In 1967, Plisetskaya performed as Carmen in the Carmen Suite, choreographed especially for her by Cuban choreographer Alberto Alonso.

When she produced the Carmen Suite, the first of several collaborations with her husband, she challenged Yuri Grigorovich’s authority as artistic director of the Bolshoi. The Carmen Suite was followed by Anna Karenina (1972, her first attempt at choreography), The Seagull (1980) and Lady with a Dog (1985), works staged by Plisetskaya capitalized on her hypnotic and dramatic stage presence.

By the late 1970s, an open breach occurred between her and Grigorovich, and she no longer toured with the main Bolshoi company but she led a small ensemble of Bolshoi dancers. During those years, Plisetskaya increasingly spent time abroad.

In 1973, Roland Petit was the first Western choreographer to work with her. He choreographed La Rose Malade, a 12-minute pas de deux based on Blake’s poem and premiered in Paris. Also, in 1973, Plisetskaya worked with Maurice Béjart, performing his Bolero for stage and film.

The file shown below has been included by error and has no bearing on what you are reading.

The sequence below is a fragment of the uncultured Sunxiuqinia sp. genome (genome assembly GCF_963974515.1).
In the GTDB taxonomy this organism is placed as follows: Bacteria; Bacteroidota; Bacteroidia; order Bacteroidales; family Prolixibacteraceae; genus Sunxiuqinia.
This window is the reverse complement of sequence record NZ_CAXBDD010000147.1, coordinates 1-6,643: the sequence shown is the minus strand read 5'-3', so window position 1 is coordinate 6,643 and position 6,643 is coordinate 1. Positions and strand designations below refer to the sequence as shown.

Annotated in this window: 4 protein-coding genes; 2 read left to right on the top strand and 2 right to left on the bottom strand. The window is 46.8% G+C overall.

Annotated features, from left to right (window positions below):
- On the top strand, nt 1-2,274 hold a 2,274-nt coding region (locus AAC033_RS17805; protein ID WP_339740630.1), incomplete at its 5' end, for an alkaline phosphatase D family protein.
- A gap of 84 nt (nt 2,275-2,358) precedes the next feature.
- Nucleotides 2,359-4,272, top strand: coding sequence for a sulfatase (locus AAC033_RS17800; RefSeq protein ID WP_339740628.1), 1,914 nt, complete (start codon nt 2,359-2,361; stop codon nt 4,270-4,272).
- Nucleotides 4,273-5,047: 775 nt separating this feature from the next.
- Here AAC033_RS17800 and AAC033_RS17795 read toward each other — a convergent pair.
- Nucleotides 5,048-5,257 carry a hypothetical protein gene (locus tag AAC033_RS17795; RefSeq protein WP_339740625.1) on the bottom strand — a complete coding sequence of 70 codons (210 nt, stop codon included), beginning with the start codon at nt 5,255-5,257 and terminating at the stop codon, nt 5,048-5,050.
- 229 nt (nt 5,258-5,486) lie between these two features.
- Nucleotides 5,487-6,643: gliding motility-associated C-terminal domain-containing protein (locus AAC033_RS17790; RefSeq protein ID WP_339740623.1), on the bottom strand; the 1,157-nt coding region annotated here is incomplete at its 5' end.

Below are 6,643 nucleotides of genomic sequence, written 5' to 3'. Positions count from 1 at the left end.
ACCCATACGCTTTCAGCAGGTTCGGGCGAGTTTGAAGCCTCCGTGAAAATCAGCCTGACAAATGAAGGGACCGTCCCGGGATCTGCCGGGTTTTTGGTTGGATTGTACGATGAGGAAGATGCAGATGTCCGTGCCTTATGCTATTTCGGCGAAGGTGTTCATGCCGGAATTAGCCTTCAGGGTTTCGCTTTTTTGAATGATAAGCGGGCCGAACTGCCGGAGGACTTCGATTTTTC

In 1975, she appeared in the film Anna Karenina. From 1975 she also performed with the Ballet du XXe Siècle of Brussels. The company dissolved in 1987.

In 1976, Plisetskaya appeared in the film Fantaziya. In 1977, the then mayor of Paris, Jacques Chirac, awarded her the city’s Gold Medal. That same year, she performed the title role in Isadora.

From 1983–1984, she was the artistic director of the Rome Opera Ballet.

In 1985, Plisetskaya received the title of Hero of Socialist Labour in 1985.

She was awarded the French Legion d’Honneur in 1986, much to the surprise of numerous Soviet officials, who thought it was a title reserved solely for war heroes and political figures.

In 1987, at the age of 61, she performed with Russian emigres Nureyev and Baryshnikov during a gala performance with the Martha Graham Dance Company in New York, U.S.A.

From 1987–1990, Plisetskaya was the artistic director of Spain’s National Dance Company Ballet del Teatro Lírico Nacional in Madrid. In 1988, she commissioned and danced Jose Granero’s Maria Estuardo (Mary Stuart). She also had a passion for flamenco dance.

In 1990, at the age of 65, Plisetskaya finally retired from her position as a soloist with the Bolshoi Ballet. After retiring, Plisetskaya worked as a ballet director, teacher, and choreographer.